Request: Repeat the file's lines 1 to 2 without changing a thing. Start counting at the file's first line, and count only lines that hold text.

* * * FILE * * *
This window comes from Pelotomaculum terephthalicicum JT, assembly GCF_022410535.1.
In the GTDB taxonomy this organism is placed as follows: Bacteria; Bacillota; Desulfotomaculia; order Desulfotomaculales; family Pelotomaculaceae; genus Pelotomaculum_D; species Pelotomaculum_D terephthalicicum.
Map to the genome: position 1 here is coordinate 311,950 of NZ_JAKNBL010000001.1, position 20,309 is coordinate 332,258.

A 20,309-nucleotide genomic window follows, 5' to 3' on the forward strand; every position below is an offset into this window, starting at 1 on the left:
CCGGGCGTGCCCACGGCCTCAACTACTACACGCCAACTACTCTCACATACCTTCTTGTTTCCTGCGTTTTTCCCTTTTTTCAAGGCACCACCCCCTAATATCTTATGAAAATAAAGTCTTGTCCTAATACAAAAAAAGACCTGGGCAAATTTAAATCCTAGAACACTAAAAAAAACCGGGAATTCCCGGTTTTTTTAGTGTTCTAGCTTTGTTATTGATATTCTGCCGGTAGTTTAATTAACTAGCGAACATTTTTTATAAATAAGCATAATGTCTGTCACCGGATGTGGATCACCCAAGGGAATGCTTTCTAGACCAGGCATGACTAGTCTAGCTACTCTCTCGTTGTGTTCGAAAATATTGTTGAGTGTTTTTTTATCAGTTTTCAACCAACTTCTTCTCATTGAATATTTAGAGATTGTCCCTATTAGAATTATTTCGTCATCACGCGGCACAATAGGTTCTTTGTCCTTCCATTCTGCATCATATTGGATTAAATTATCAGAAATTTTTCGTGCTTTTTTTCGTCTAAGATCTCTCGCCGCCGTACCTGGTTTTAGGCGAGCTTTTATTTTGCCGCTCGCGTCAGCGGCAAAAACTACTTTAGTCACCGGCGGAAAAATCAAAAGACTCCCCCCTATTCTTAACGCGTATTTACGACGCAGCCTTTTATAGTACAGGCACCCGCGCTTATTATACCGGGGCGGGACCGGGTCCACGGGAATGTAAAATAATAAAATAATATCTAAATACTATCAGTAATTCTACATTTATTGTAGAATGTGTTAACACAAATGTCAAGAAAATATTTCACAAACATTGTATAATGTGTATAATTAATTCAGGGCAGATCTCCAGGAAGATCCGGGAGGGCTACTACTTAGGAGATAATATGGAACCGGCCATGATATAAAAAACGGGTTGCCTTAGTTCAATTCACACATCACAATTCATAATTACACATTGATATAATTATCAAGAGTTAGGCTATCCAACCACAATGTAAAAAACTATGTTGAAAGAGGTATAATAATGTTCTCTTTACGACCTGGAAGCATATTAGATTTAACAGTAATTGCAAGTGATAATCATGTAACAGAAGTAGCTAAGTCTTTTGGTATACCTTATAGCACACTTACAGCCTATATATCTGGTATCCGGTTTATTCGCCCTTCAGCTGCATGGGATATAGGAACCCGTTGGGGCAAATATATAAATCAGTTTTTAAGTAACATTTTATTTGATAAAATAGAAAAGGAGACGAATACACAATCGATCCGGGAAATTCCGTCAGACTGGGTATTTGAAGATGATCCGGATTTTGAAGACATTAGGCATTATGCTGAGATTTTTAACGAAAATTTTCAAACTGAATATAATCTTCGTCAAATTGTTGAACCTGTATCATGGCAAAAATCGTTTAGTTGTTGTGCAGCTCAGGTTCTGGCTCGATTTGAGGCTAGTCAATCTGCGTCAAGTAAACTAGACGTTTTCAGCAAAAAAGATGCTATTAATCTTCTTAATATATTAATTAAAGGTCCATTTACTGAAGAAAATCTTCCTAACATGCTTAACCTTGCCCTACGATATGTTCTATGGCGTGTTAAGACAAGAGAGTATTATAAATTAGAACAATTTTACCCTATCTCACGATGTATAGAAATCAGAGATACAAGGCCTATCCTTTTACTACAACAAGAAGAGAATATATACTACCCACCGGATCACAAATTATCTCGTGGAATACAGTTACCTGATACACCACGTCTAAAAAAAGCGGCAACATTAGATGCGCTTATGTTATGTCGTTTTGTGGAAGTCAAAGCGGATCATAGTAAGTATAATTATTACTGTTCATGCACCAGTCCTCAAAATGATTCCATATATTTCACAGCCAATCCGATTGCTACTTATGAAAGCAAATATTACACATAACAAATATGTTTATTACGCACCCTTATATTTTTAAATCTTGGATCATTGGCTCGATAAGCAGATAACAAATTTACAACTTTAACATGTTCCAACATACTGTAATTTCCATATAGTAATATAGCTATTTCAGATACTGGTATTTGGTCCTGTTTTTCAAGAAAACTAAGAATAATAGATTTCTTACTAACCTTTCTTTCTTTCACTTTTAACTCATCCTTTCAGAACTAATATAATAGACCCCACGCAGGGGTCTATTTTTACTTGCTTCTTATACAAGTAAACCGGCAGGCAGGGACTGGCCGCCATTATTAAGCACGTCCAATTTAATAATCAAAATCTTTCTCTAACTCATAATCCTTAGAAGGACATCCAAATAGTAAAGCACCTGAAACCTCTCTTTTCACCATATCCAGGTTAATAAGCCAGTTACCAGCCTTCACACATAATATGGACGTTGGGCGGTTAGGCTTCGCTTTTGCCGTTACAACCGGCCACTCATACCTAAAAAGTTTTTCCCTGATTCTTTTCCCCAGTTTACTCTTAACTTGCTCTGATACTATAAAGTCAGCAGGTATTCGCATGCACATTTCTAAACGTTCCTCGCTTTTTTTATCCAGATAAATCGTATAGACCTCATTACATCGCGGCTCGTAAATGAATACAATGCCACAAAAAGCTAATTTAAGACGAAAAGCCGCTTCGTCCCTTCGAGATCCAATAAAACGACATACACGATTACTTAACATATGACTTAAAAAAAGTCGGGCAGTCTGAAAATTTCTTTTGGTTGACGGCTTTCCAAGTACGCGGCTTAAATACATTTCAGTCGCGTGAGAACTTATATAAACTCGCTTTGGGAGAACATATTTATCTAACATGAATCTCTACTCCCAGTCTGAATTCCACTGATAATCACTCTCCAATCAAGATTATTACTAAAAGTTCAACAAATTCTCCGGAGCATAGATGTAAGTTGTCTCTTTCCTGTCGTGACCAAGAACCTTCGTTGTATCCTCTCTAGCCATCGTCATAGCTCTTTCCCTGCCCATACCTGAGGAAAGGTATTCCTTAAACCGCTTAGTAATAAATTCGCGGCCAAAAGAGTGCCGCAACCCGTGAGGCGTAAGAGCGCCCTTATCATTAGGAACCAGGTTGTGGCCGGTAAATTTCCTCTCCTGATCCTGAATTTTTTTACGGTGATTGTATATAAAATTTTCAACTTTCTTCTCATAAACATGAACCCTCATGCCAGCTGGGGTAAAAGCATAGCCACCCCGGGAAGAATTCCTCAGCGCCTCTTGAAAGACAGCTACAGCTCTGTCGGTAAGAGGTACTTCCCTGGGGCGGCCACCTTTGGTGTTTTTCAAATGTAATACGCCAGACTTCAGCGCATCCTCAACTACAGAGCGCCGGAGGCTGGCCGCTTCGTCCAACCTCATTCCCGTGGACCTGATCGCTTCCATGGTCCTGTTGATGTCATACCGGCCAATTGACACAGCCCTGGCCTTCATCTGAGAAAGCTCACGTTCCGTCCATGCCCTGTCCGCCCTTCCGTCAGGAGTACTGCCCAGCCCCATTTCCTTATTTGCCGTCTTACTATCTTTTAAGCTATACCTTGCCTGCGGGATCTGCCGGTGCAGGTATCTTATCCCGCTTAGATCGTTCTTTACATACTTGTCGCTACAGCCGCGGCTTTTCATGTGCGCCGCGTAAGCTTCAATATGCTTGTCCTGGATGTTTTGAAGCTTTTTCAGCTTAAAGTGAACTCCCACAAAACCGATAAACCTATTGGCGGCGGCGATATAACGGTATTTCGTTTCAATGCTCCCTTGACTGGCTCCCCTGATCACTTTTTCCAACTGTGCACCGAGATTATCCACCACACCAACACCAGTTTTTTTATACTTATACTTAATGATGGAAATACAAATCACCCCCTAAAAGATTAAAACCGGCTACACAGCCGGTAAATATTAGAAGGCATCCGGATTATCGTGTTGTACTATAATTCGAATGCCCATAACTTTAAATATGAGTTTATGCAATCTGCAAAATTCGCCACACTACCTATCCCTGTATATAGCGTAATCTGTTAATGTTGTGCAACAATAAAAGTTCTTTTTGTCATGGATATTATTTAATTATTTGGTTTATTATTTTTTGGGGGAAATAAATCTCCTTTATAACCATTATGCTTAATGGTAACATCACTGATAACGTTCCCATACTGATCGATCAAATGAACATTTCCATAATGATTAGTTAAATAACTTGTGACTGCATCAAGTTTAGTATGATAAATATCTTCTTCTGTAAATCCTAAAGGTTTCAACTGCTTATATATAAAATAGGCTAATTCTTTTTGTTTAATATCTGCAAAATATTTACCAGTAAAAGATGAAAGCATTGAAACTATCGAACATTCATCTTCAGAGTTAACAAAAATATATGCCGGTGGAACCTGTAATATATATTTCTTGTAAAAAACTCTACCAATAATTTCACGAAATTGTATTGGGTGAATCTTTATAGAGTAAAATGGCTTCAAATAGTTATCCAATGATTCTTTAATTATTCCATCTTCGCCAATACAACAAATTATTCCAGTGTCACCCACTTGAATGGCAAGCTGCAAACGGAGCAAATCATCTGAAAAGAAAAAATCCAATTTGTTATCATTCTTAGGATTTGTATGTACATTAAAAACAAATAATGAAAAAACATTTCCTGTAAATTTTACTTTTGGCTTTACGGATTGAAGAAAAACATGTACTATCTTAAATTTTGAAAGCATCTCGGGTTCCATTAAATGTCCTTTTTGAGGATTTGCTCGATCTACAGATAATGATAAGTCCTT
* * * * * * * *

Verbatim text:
This window comes from Pelotomaculum terephthalicicum JT, assembly GCF_022410535.1.
In the GTDB taxonomy this organism is placed as follows: Bacteria; Bacillota; Desulfotomaculia; order Desulfotomaculales; family Pelotomaculaceae; genus Pelotomaculum_D; species Pelotomaculum_D terephthalicicum.